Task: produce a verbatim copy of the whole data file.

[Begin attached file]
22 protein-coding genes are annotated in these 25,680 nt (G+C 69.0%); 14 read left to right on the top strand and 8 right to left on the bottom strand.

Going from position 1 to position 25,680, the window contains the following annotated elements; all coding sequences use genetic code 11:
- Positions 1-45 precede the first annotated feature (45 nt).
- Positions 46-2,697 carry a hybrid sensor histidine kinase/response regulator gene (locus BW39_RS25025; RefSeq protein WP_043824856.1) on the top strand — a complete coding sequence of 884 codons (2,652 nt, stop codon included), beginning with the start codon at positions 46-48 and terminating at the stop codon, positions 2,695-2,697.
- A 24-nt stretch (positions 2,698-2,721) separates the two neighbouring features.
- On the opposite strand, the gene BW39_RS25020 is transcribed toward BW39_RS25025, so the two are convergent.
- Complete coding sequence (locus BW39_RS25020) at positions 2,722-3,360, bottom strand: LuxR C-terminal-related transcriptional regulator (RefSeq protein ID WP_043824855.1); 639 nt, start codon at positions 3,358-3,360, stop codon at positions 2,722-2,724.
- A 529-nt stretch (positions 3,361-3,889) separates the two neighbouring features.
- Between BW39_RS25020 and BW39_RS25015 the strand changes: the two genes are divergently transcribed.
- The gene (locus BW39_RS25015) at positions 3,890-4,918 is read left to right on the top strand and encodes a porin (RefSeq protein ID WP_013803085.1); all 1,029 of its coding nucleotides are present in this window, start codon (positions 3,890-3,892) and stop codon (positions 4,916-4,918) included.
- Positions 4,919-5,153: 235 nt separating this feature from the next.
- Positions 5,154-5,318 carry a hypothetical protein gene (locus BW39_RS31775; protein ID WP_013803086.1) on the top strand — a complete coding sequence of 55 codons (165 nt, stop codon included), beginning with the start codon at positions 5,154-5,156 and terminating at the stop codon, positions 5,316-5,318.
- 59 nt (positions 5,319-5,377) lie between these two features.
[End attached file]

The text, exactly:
22 protein-coding genes are annotated in these 25,680 nt (G+C 69.0%); 14 read left to right on the top strand and 8 right to left on the bottom strand.

Going from position 1 to position 25,680, the window contains the following annotated elements; all coding sequences use genetic code 11:
- Positions 1-45 precede the first annotated feature (45 nt).
- Positions 46-2,697 carry a hybrid sensor histidine kinase/response regulator gene (locus BW39_RS25025; RefSeq protein WP_043824856.1) on the top strand — a complete coding sequence of 884 codons (2,652 nt, stop codon included), beginning with the start codon at positions 46-48 and terminating at the stop codon, positions 2,695-2,697.
- A 24-nt stretch (positions 2,698-2,721) separates the two neighbouring features.
- On the opposite strand, the gene BW39_RS25020 is transcribed toward BW39_RS25025, so the two are convergent.
- Complete coding sequence (locus BW39_RS25020) at positions 2,722-3,360, bottom strand: LuxR C-terminal-related transcriptional regulator (RefSeq protein ID WP_043824855.1); 639 nt, start codon at positions 3,358-3,360, stop codon at positions 2,722-2,724.
- A 529-nt stretch (positions 3,361-3,889) separates the two neighbouring features.
- Between BW39_RS25020 and BW39_RS25015 the strand changes: the two genes are divergently transcribed.
- The gene (locus BW39_RS25015) at positions 3,890-4,918 is read left to right on the top strand and encodes a porin (RefSeq protein ID WP_013803085.1); all 1,029 of its coding nucleotides are present in this window, start codon (positions 3,890-3,892) and stop codon (positions 4,916-4,918) included.
- Positions 4,919-5,153: 235 nt separating this feature from the next.
- Positions 5,154-5,318 carry a hypothetical protein gene (locus BW39_RS31775; protein ID WP_013803086.1) on the top strand — a complete coding sequence of 55 codons (165 nt, stop codon included), beginning with the start codon at positions 5,154-5,156 and terminating at the stop codon, positions 5,316-5,318.
- 59 nt (positions 5,319-5,377) lie between these two features.